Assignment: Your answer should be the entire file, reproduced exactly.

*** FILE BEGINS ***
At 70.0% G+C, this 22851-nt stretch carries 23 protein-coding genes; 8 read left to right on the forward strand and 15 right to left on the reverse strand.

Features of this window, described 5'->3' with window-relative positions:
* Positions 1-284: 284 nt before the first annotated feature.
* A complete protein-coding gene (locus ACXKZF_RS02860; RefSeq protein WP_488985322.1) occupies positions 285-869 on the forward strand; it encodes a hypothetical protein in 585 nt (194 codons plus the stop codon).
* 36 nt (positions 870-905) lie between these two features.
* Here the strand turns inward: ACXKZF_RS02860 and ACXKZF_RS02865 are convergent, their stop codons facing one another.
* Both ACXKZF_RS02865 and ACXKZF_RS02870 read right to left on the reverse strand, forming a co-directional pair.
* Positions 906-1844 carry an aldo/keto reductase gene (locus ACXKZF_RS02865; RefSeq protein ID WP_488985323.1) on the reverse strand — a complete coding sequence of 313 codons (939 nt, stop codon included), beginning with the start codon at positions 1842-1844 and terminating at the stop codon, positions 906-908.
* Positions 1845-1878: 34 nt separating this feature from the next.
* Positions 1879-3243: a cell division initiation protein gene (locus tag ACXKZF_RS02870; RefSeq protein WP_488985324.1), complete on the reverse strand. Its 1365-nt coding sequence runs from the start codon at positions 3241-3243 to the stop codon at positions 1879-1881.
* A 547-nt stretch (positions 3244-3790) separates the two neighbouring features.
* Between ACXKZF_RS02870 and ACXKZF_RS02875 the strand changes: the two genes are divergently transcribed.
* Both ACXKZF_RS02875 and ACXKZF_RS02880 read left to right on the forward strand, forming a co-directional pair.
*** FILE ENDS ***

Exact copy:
At 70.0% G+C, this 22851-nt stretch carries 23 protein-coding genes; 8 read left to right on the forward strand and 15 right to left on the reverse strand.

Features of this window, described 5'->3' with window-relative positions:
* Positions 1-284: 284 nt before the first annotated feature.
* A complete protein-coding gene (locus ACXKZF_RS02860; RefSeq protein WP_488985322.1) occupies positions 285-869 on the forward strand; it encodes a hypothetical protein in 585 nt (194 codons plus the stop codon).
* 36 nt (positions 870-905) lie between these two features.
* Here the strand turns inward: ACXKZF_RS02860 and ACXKZF_RS02865 are convergent, their stop codons facing one another.
* Both ACXKZF_RS02865 and ACXKZF_RS02870 read right to left on the reverse strand, forming a co-directional pair.
* Positions 906-1844 carry an aldo/keto reductase gene (locus ACXKZF_RS02865; RefSeq protein ID WP_488985323.1) on the reverse strand — a complete coding sequence of 313 codons (939 nt, stop codon included), beginning with the start codon at positions 1842-1844 and terminating at the stop codon, positions 906-908.
* Positions 1845-1878: 34 nt separating this feature from the next.
* Positions 1879-3243: a cell division initiation protein gene (locus tag ACXKZF_RS02870; RefSeq protein WP_488985324.1), complete on the reverse strand. Its 1365-nt coding sequence runs from the start codon at positions 3241-3243 to the stop codon at positions 1879-1881.
* A 547-nt stretch (positions 3244-3790) separates the two neighbouring features.
* Between ACXKZF_RS02870 and ACXKZF_RS02875 the strand changes: the two genes are divergently transcribed.
* Both ACXKZF_RS02875 and ACXKZF_RS02880 read left to right on the forward strand, forming a co-directional pair.